Life can sometimes feel like an endless series of highs and lows, and we hardly notice how each one propels us from one moment to the next. While the thrill of achievement is fleeting at best, the fallout from a mistake can sometimes seem like an endless free fall.

When it comes to HIV, those who live with the virus often feel as if it’s a mistake they can never make up for. It may feel like it will forever diminish any future deeds or successes you may accomplish, but this feeling — whether it stems from HIV or any other regrets — is a result of self-induced shame and guilt.

HIV isn’t a mistake or a mark against you, but believing that you are lesser than because of it certainly is.

A life without mistakes or missteps is not a life at all, or at least not one that sounds interesting. A life worth mentioning is filled with excitement and regret, love and heartbreak, adventures and mistakes — and yes, the risk of catching an STI.

Sure, it’s a good idea to avoid what will obviously harm you (sexually or otherwise), but personal growth comes from the aftermath of doing things we regret. Unfortunately, the social stigma and blinding fear associated with HIV often hinders people from seeing that truth.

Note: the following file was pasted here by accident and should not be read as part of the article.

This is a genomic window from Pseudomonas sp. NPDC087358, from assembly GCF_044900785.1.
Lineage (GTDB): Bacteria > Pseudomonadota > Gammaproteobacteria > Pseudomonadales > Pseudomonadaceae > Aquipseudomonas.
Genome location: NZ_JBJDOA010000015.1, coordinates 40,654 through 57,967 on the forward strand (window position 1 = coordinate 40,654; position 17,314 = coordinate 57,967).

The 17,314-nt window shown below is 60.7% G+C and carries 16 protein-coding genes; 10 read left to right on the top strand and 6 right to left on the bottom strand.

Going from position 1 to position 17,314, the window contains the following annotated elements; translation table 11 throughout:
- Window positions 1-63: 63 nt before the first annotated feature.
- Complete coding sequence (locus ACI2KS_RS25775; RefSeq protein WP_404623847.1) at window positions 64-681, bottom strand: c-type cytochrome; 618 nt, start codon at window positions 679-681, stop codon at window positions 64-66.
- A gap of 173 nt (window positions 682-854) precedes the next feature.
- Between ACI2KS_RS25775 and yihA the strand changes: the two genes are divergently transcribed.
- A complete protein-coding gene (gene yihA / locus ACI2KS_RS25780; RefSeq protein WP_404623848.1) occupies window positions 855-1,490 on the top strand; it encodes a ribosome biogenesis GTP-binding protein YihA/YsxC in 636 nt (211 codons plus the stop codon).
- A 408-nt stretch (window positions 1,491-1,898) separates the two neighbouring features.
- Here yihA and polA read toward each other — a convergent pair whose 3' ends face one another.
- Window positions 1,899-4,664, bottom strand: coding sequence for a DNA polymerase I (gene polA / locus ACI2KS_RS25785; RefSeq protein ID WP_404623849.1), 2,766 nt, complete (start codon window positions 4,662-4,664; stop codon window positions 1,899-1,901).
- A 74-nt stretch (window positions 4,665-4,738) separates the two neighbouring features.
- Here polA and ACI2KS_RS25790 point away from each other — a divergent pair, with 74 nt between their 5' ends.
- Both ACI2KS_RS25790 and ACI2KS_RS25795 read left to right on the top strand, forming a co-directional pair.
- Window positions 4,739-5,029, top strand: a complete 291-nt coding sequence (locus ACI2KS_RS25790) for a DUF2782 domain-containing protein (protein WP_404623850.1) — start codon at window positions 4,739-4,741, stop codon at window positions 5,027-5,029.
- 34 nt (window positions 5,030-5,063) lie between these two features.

Many HIV positive people choose to live in the shadow of their former selves and believe they will never have that life back. Meanwhile, the pieces are sitting in front of them waiting to be put together again — into a new, improved, restored, renovated, and upgraded self.

Living with HIV can be like learning to hold your breath under water. Your lungs feel as if they’re going to explode, and you want to escape to anywhere but here. But soon, the suffering and desperation subside and you find peace under the surface while you continue to explore depths you once thought were impossible to reach.

I’ve met too many people that remained frozen in the moment they first heard their doctor say, “HIV-positive.” Years later, they have yet to peek from behind tightly clasped hands, wet from tears, and find the light once more. This self-imposed imprisonment is the tragedy of HIV, and it’s an affront to the people who fought so hard to live, yet lost the battle.

It’s time to embrace the beauty of mistakes by forgiving yourself right now. Don’t waste another minute punishing yourself for something that cannot be undone. Instead, find the lesson in it — however difficult or hopeless you think the situation may be — then tuck it in your pocket and get on with your life.

Learning how to forgive yourself for an HIV diagnosis, or anything else, is the easiest way to be freed from the opinions and judgments of others. It is a way to open up and allow the things you want back into your life by releasing control of the things you don’t. Never give up your claim to happiness. Fight for it.

Breathe. Dive deep. And explore the beauty of the underwater world.

Tyler Curry is a contributing editor at The Advocate magazine and the author of A Peacock Among Pigeons. Follow him on Twitter  @IamTylerCurry.